Syria on Verge of Civil War

b_179_129_16777215_00_images_syriacrowds-032912-lo-00.jpegCAIRO - As the situation in Syria gets bloodier and Syrian leader Bashar al Assad becomes increasingly isolated internationally, some Syrians say the country is on the verge of a civil war being instigated by the regime.

"[The regime] is trying to push [the opposition] more and more into having a sectarian war - they are trying to push a civil war," said Hozan Ibrahim, an activist with the Local Coordination Committee of Syria based in Germany. "They couldn't stop the demonstrations so they are doing what they can to put themselves and the people on the same level of violence so they can be condemned [also]."


Damascus feels effects of crippled economy

b_160_0_16777215_00_images_ara-damascus-gillespie.jpegDAMASCUS - The rows of sparkling 18-carat gold bangle bracelets have long since been removed from the cramped, tiny jewelry shops in the Salihiya neighborhood of Damascus. Many of the shops and travel agencies clustered in this popular shopping district are closed until further notice. Though more than 8.3 million tourists passed through Syria in 2010 generating 12 percent of the GDP, according to the Syrian Ministry of Tourism, this year, the streets of the Syrian capital tell a different story - of empty Internet cafes, deserted dining tables at popular restaurants and the cloud of fear and uncertainty that hangs over the city.

In the Christian neighborhoods of Bab Touma and Bab Sharqi, a haven for foreign students who rent rooms in the large homes hidden behind high walls, hardly a Westerner or even a foreigner can be found these days.


A routine, care and gratitude: Inside the Boynuyogun camp at the Turkish-Syrian border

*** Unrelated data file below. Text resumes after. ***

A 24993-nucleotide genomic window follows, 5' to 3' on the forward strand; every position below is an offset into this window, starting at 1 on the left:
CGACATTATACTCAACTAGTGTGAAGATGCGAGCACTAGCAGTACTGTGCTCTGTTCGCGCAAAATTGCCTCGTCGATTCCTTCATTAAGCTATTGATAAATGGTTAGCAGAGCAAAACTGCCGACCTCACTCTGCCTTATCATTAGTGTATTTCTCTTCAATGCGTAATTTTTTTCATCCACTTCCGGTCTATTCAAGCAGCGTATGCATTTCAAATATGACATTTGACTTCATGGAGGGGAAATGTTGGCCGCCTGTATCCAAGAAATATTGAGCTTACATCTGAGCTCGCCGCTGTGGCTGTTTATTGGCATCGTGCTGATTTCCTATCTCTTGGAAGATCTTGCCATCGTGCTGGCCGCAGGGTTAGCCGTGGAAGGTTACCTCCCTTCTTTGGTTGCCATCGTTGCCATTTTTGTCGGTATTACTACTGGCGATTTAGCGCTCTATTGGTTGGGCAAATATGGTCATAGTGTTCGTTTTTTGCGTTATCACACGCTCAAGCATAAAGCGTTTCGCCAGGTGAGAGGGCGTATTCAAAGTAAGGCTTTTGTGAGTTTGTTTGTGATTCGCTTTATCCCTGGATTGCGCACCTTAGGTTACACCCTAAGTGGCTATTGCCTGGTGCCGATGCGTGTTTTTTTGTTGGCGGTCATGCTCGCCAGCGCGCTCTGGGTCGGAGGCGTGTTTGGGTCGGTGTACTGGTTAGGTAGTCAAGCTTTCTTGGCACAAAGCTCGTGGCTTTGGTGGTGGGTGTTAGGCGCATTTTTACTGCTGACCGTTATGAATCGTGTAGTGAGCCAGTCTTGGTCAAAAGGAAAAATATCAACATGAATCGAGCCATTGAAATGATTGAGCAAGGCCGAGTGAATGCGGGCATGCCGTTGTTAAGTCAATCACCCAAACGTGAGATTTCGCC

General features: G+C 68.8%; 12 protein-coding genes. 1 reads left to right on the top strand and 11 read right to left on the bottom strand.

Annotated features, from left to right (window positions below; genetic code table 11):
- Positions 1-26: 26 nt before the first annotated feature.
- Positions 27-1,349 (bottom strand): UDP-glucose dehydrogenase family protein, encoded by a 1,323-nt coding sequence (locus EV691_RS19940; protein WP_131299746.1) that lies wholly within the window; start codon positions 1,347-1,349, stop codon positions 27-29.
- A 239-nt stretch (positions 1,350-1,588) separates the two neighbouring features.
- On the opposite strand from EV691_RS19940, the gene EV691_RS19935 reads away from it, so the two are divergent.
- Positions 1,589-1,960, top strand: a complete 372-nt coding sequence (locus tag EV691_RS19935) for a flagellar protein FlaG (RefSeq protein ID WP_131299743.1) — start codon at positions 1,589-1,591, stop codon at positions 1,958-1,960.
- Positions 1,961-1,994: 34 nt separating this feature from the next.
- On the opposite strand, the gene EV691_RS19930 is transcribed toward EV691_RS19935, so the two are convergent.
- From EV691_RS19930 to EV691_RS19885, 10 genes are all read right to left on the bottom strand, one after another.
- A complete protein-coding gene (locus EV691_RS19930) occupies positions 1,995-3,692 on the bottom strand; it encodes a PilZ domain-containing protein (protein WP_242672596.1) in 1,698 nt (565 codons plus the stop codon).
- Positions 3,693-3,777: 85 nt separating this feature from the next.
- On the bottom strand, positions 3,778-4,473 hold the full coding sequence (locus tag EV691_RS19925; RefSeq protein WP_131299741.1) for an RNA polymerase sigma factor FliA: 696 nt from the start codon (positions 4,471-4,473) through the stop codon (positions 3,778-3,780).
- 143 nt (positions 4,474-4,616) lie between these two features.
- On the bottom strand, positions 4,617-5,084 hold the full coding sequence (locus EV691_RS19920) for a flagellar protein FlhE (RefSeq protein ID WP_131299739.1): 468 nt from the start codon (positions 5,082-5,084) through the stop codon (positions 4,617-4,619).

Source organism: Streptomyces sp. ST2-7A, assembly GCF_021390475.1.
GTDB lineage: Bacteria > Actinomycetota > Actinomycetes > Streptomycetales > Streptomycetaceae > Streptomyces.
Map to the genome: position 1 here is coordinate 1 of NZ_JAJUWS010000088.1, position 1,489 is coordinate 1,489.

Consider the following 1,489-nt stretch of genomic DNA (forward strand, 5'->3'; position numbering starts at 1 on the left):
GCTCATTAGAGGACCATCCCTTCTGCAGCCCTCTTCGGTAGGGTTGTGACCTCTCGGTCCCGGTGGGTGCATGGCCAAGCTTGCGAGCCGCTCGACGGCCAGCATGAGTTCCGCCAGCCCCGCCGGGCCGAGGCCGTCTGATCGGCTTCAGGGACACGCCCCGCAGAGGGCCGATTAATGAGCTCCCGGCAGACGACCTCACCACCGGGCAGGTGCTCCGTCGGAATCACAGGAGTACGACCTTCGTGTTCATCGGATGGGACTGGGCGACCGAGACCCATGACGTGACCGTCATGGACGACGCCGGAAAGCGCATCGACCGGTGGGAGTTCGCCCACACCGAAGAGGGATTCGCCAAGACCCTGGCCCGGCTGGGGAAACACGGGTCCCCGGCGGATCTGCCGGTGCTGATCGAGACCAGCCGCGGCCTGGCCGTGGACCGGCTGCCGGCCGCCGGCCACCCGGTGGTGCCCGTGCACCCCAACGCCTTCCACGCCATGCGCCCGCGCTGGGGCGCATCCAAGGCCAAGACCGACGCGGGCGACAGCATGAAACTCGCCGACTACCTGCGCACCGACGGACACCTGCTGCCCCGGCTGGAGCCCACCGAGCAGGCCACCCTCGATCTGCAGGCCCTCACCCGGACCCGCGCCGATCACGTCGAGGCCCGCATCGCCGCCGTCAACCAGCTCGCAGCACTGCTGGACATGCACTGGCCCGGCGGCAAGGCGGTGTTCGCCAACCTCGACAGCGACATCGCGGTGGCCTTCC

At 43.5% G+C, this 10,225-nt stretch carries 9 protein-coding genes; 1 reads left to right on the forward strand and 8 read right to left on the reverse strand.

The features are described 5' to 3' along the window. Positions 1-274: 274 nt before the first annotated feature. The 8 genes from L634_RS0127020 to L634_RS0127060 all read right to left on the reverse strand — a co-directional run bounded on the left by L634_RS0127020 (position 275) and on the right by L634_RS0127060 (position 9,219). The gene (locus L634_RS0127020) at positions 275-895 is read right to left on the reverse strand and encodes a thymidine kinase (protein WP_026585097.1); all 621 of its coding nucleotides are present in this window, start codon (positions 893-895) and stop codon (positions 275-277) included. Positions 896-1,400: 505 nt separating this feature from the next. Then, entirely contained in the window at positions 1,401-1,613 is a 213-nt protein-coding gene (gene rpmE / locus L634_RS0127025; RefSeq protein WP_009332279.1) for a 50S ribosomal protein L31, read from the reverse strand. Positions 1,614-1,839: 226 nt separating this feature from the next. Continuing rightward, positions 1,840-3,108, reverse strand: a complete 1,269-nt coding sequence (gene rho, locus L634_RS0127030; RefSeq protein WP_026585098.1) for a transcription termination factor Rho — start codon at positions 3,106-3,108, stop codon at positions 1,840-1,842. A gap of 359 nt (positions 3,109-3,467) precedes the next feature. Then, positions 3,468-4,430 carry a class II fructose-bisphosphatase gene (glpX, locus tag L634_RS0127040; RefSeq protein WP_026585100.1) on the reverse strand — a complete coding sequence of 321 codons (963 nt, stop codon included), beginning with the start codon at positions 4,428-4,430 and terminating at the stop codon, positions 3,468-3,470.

b_172_129_16777215_00_images_ara-turkeysyria-somaskanda.jpegGUEVECCI, Turkey - Driving east out of the populated Turkish city of Antakya, green fields and hills of olive trees make up a lush landscape scarce of people or dwellings. But nearing the Syrian border, the Boynuyogun camp greets like a desert tent encampment, rising out of nowhere.

Rows upon rows of hundreds of neat white tents bearing the Red Crescent logo are shrouded by a mesh fence covered in white cloth to keep outsiders from peering in. The only neighbors around are a few cattle grazing the fields. And behind the fence, young boys sit on top of a retaining wall, waving at passersby and shouting "Hello, how are you?" as a few faces appear from behind the fence, hungry for communication with the outside world.


'We have to help them': Turks worry over Syrians

GUEVECCI, Turkey - Among low rolling hills and patches of sun-scorched earth, Turkey's Red Crescent refugee camps seem to appear out of nowhere: Rows upon rows of white tents encircled by tall steel fences and armed guards.

More than 8,000 Syrian refugees are now housed in five Red Crescent camps in Turkey's Hatay province, and a sixth camp, built to accommodate another 15,000 people, is underway. Red Crescent officials have estimated there are thousands more camped out near the Turkish border, many of whom are waiting to cross over.


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